1. Who do I least know in the group?
  2. About what am I most pleased at present?
    Who is most like me?
  3. About what am I least pleased at present?
    Who is most like me?
  1. What is my greatest concern?
    Who is most like me?
  1. With my concern in mind
    Who do I think I will learn most from today?

In this way they began to mix with members in the group as well as themes that mattered to them. The aim was to build an interactive group that was relevant to them but not too confronting.

Sociometry, connecting with the group.

In the second Sociometry, the group took a further step of engagement.  It commenced with the group being asked to attend to What mattered most to them at that moment in time?
When they were all ready they collected in a circle. They were then invited to put their hand on the shoulder of their first choice  Following what mattered most to them at that moment in time, they kept their hand on the shoulder of their first choice, even if their choice was themselves, and made a second choice with their other hand.  The third choice was with a foot; the fourth choice was with their eyes.
Having then run out of body parts they were invited to share any thoughts or feelings for which they had words.
There were different and more intimate encounters that demonstrated to them that their position in the group was influenced by their subject-matter in hand. They were encouraged to notice their choices.
This also included those who did not choose and were not chosen. It was most likely to happen with new members, so the role of the outsider was therefore highly valued as it is familiar to all.
By contrast, there were also those who found themselves more in the middle than they expected. We were only looking at the place; where people found themselves.

The process warmed them up to each other because it also included touch, and looking. These places made it possible to notice if they were familiar or unfamiliar to them?  Did they like it or not? Things did not have to be liked and might also have been forbidden in their lives.

They provided a chance to reflect on their own and each person’s social position without having to explain or defend it.  Quite often their choices illuminated part of their social relationships affecting their wellbeing and their life outside the group.
They were invited to notice and consider how they could change their position and how that might affect them.

There could make simple observations:

  • They might notice if they were balanced on both feet
  • They might over-incline to one side or to the person of their choice.
  • They might have their back to everyone whilst feeling lonely.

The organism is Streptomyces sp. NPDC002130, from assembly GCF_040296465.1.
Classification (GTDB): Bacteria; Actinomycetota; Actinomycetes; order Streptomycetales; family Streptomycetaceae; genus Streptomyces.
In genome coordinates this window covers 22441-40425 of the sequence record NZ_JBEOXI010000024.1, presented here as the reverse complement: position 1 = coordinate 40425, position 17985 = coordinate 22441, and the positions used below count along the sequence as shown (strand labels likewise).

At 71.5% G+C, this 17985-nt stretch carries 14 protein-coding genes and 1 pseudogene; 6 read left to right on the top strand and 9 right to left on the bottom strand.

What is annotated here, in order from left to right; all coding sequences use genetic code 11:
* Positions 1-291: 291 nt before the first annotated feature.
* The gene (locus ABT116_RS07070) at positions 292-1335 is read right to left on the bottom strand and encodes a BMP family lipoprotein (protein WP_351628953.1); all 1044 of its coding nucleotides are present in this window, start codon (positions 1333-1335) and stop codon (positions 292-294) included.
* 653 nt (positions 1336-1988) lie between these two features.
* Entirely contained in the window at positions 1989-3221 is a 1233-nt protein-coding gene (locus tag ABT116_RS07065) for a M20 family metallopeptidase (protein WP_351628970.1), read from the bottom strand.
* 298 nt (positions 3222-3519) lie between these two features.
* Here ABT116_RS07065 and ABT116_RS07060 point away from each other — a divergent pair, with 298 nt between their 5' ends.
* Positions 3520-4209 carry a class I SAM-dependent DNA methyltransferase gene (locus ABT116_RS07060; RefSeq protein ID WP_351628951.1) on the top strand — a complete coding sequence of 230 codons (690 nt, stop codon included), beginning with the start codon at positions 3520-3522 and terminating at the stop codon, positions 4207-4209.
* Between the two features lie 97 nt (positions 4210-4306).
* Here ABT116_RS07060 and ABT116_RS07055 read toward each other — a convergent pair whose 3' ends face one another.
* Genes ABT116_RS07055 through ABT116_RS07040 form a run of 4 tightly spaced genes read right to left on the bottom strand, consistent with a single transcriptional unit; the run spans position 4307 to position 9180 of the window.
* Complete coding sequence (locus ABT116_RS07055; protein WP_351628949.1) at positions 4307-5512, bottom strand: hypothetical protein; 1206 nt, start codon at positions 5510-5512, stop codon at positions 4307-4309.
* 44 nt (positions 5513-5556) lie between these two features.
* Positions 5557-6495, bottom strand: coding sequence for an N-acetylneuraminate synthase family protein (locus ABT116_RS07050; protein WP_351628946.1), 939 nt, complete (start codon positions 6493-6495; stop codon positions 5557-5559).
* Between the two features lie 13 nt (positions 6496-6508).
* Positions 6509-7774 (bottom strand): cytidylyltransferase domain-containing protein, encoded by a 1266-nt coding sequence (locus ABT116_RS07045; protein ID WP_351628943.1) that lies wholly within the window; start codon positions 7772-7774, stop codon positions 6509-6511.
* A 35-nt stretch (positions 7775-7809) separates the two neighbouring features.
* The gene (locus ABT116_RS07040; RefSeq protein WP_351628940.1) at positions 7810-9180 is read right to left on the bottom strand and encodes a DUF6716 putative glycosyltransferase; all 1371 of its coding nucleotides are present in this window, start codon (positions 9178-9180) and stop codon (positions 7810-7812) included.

• They might feel smothered and in need of space but afraid to take it.

Being able to consider the possible changes surprised them.
No explanation was required but they warmed up to their capacity to be active. It was a precursor to other changes that they might consider.

It would have been easy to follow each contribution into a vignette of individual work but I did not proceed with pursuing individual vignettes’ at this stage beyond those very small invitations that gave solidarity to the group. The protagonist was the group. Their doing, feeling and thinking were amalgamating and preparing them to warm up to what could become individual work or to working with the whole group as protagonist. This was approached through Sociograms.

The place of Sociograms.*

Sociograms led on from sociometry and prepared the entire group for their protagonist work.  They were all invited to look more specifically at the detail of their own individual concerns.  They were asked the following questions;

What they were feeling? Where did they feel it in their body?

Could they put a hand to that place?

Where were they when they felt like that?

When were they there?

What was happening?

Who were they with?

Was this in the past, present or future?

Who was missing?


Rivalry. The watching hunger and the act hunger

Once this warm-up was complete we proceeded to the emergence of the protagonists.
The emergence of the protagonist could awake the drama of rivalry that could be core to this part of the session.

A first circle was made by the whole group representing the roles of the watcher and listener. This consolidated group attention to the moment.

A second circle was formed inside the first circle by those who were warmed up to their own concern and wanted to be in action. They could therefore become protagonist; the one most in need.
Whatever method was used in this process of choice there was always rivalry. I therefore saw it as a drama of the group

Being first, second or last raised the rivalry in the group.  Guilt around envy, exclusion and jealousy were prevalent and, therefore, best faced in the group as these had a place in everyone’s relationship worlds.  In this way, the pain was shared and so was resolution.  Hence, we shared the time and space with those who chose to be in action, and also faced the needs of those who watched.